Examples of emergency complaints include:
- Domestic or wild animal hit by car and injured;
- Canine bite, attack or mauling in progress;
- Potentially rabid animal having contact with human or domestic animal;
- At large dog acting vicious, or posing threat to a human or other animals ;
- Animals attacking each other;
- Animals in traffic flow;
In the case of animal attacks or vicious dogs at large, contact 911 immediately.
Non-Emergency Complaints: All other complaints are non-emergency complaints. Non-emergency complaints are those that do not pose a threat to life, public safety or danger of serious injury to public or animals. Non-emergency complaints do not require immediate action from the Animal Control Officer and shall be investigated during normal ACO business hours, 8AM to 4PM Monday through Friday (excluding holidays).
Examples of non-emergency complaints include:
- Dead animals on the side of road or in public areas not disrupting traffic;
- Loose or lost domestic animals;
- Stray domestic animals;
- Wildlife in homes or areas around residences;
- Violations of animal control ordinances, not posing threats to public safety;
- Unwanted pets;
- Nuisance complaints;
Complaints Resulting in Animal Impound: Animals requiring impound shall receive any necessary medical attention and care required to ensure the safety and welfare of the animal while in the custody of the city. Animals impounded shall be held for no more than ten (10) days in the city’s custody. Prior to and during impound, every effort shall be made by the ACO to notify the animal’s owner. If owner contact information is unobtainable, ACO shall utilize the website, local newspapers, flyers or other means to locate the owner.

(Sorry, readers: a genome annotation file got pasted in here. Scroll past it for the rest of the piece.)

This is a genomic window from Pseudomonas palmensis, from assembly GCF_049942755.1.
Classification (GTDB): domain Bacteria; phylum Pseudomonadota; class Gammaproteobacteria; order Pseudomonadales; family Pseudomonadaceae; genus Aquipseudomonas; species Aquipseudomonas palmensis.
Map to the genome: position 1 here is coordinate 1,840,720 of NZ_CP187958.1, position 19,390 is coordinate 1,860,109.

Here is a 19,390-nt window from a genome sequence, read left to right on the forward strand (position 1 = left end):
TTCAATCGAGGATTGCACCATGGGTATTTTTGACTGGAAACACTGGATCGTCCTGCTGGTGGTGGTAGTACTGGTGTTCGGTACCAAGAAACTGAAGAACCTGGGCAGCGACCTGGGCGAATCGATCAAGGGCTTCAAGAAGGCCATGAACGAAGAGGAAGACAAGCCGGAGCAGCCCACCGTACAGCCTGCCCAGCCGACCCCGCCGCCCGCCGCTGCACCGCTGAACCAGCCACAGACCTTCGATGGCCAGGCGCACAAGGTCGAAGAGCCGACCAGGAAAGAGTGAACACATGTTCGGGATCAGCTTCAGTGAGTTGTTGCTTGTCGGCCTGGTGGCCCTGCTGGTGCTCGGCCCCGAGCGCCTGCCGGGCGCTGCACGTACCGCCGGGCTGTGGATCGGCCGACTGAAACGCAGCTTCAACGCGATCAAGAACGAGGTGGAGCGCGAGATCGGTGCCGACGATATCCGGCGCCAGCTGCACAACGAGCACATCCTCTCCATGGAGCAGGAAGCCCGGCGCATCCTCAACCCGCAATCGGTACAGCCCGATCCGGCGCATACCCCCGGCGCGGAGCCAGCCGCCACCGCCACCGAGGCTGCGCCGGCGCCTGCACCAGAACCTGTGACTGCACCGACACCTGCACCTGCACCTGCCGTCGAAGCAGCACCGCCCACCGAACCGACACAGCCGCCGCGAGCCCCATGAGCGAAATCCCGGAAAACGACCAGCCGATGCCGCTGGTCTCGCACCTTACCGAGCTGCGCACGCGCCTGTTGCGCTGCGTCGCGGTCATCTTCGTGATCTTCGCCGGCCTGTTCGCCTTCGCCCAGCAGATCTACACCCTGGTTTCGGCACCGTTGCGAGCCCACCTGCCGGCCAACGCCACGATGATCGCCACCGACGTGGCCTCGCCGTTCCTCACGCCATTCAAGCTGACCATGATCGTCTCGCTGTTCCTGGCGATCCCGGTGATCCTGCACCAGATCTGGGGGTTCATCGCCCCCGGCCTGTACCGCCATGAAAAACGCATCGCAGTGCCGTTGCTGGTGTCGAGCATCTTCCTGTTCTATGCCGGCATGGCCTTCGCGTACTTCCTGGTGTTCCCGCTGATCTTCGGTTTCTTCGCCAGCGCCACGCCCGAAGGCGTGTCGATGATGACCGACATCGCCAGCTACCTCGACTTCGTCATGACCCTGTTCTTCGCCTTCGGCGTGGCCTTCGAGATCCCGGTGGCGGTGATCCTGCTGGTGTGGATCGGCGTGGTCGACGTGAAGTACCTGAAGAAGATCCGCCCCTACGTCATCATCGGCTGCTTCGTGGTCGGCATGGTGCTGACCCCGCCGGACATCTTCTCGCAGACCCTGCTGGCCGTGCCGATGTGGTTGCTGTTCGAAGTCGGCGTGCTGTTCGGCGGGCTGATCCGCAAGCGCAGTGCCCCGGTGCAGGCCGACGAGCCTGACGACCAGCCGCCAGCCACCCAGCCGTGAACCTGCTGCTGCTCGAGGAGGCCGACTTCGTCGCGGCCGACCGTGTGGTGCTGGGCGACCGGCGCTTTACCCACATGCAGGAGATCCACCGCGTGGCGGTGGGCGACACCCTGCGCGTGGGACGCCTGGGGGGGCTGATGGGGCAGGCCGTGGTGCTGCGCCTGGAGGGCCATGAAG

The owner is responsible to pay all applicable fines and fees, in full, prior to the release of the animal from the city’s custody. Fees may include veterinary services, kenneling services, fines and processing fees. The ACO shall not release an animal to its owner until all required licenses and insurance are met per Article 25- Animal Control and Licensing of the city’s by-laws.
The ACO shall release animals to their owners during normal ACO business hours only. The ACO may decide on a case by case basis to process the release of an animal to its owner after normal ACO business hours.
Complaints Involving Possible Rabies: Animals suspected of carrying the rabies virus and may have had contact with humans or domestic animals shall be sent for testing by the state within 24 hours of capture.
Complaints Involving Wildlife: The ACO does not respond to complaints of wildlife except in the case of the animal being hit or injured by a car, having had contact with a domestic animal or person and suspected of having rabies, blocking traffic or posing an imminent threat to public safety. Wildlife found inside or outside a resident’s property is the responsibility of the resident. In such cases residents should contact a pest or animal removal service at their own cost.
Complaints Involving Dead Animals: The ACO and city is not responsible for dead animals on private property. Residents should contact a pest or animal removal service at their own cost for removal of dead animals on private property.
Complaints Involving Nuisances or Violations of Animal Control Laws & Regulations: Complaints involving nuisance animals or violations of animal control laws and regulations, such as leash and restrain laws, pet waste removal and licensing laws, shall be addressed during normal ACO business hours. The ACO shall investigate the complaint and make a determination whether to provide education, issue warnings or citations relative to the complaint, according to Article 25 - Animal Control and Licensing.
Dead Animals: Unfortunately, most small animals will be gone by crows, coyotes, etc., usually in less than a day. For small animals and birds, State Public Health recommends for birds that you double bag and place in the trash.